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2020 401k Contribution Limits Have Increased


Well, Christmas morning recently arrived for financial planners such as myself.  What exactly arrived? The new 401k and IRA contribution limits for 2020.  I know you are all as excited about this as I am, so let’s hit the highlights below.

  • The maximum employee contribution for 401k and work-related plans (403b, 457, Thrift Savings Plan) is now $19,500.  This is $500 increase.

  • The workplace catch-up for those turning 50 or older has also increased $500 and is now $6,500.

  • In a few months the overall defined contribution plan limit will be $57,000, which is a $1,000 increase from 2019.

  • Sadly, contribution amounts for IRAs (Individual Retirement Accounts) has not increased for the new year. Those are $6,000 and then a $1,000 catch-up for 50 and older.   Hopefully next year brings us a higher rate here.

  •  As a sidebar, 13% of employees who had a workplace retirement plan maxed out their contribution amounts in 2018. Not too shabby. For income earners above $150,000, this rate jumped to 60%.  Nice job!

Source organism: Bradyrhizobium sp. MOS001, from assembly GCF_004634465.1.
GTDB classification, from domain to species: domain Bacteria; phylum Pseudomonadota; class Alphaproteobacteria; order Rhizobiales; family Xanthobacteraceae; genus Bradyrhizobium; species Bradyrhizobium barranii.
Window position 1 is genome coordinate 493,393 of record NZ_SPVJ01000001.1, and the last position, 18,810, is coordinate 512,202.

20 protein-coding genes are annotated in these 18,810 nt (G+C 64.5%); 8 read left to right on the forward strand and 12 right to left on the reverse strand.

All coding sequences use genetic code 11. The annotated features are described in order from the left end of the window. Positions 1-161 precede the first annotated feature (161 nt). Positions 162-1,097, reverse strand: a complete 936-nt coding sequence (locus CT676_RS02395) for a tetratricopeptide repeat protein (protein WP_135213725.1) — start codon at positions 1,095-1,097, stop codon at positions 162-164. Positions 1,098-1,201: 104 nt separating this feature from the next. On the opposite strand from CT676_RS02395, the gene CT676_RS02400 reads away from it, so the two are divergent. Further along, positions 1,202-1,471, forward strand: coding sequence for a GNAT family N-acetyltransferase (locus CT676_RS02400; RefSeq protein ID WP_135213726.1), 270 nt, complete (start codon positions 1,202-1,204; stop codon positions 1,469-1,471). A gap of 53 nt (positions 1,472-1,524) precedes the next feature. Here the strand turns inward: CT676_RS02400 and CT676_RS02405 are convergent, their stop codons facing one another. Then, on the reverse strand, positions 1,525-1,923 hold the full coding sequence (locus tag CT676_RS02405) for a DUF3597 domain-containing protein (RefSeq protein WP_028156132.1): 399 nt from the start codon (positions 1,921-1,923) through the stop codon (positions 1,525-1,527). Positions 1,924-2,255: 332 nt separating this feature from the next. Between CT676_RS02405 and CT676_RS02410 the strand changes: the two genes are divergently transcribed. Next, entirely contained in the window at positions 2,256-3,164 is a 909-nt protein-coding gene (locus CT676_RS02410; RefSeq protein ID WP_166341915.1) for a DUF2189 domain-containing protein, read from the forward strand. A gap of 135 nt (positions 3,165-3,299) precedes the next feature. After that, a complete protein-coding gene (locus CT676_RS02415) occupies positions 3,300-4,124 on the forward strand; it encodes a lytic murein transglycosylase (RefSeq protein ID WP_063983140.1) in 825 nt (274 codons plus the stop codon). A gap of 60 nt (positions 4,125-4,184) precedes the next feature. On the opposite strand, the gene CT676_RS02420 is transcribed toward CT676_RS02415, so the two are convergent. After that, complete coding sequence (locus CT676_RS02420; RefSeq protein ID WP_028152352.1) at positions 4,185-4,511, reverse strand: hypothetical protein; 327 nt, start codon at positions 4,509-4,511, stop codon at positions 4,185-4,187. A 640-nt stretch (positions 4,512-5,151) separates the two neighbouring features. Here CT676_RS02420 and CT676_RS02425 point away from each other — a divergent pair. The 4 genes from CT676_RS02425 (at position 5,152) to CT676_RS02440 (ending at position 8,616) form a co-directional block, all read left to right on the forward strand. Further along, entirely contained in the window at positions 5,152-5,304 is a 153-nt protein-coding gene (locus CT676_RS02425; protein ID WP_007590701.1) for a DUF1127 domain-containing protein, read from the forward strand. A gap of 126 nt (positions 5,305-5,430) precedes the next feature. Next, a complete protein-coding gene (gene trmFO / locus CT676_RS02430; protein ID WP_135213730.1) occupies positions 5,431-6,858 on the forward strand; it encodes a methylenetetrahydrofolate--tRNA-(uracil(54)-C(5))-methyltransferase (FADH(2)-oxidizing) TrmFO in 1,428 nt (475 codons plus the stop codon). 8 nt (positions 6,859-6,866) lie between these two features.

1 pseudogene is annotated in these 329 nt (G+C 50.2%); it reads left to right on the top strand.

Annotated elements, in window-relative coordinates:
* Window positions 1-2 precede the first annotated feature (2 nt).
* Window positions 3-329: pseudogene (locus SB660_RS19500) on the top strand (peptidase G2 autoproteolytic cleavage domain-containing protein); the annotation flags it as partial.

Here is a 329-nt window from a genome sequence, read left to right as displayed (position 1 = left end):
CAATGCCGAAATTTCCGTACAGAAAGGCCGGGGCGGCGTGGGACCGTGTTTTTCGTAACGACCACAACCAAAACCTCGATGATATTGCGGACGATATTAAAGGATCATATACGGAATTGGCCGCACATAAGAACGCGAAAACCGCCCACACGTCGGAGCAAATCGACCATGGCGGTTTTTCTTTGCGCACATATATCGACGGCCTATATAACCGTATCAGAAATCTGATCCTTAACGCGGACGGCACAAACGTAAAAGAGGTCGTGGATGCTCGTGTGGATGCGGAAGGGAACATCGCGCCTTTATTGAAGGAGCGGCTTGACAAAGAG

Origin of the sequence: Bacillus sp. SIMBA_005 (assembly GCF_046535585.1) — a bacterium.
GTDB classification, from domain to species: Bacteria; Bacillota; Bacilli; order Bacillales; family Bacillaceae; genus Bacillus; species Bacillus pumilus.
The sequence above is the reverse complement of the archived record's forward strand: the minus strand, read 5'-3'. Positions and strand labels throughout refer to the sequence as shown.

• Be sure to check with HR, payroll, employee benefits, or whatever your employer calls the department that handles your contribution rates because you should be able to change contribution rates during the year.  This is typically not a situation where you can only select one time a year.

  • Back on topic, the contribution amounts for SEPs and Solo 401ks has also increased from $56,000 to $57,000.  This is based on employer contribution rates which is a percentage of their salaries. Salary compensation limits has increased from $280,000 to $285,000 in these situations.

  • SIMPLE limits also increased $500 from $13,000 to $13,500 for 2020. The catch-up remains $3,000.

  • If you have your own Defined-Benefit Plan (the kind for the high-earner and self-employed), your limitation for the annual benefit increases $5,000 to $230,000 in 2020.

  • I’m not going to go into detail on the income phase-out ranges for IRAs with and without employer retirement plans.  But, they have increased ever so slightly.

  • The same applies for the income ranges for Roth IRAs phase-outs.

Again, this is one of the things I look forward to every year.  Yes, I must not be right in the head, but I always get excited when people can save more for retirement and pay less in taxes to Uncle Sam…at least for now. If your retirement plan is not set up so your employee contributions do not increase automatically, please get with your payroll people to bump up that amount.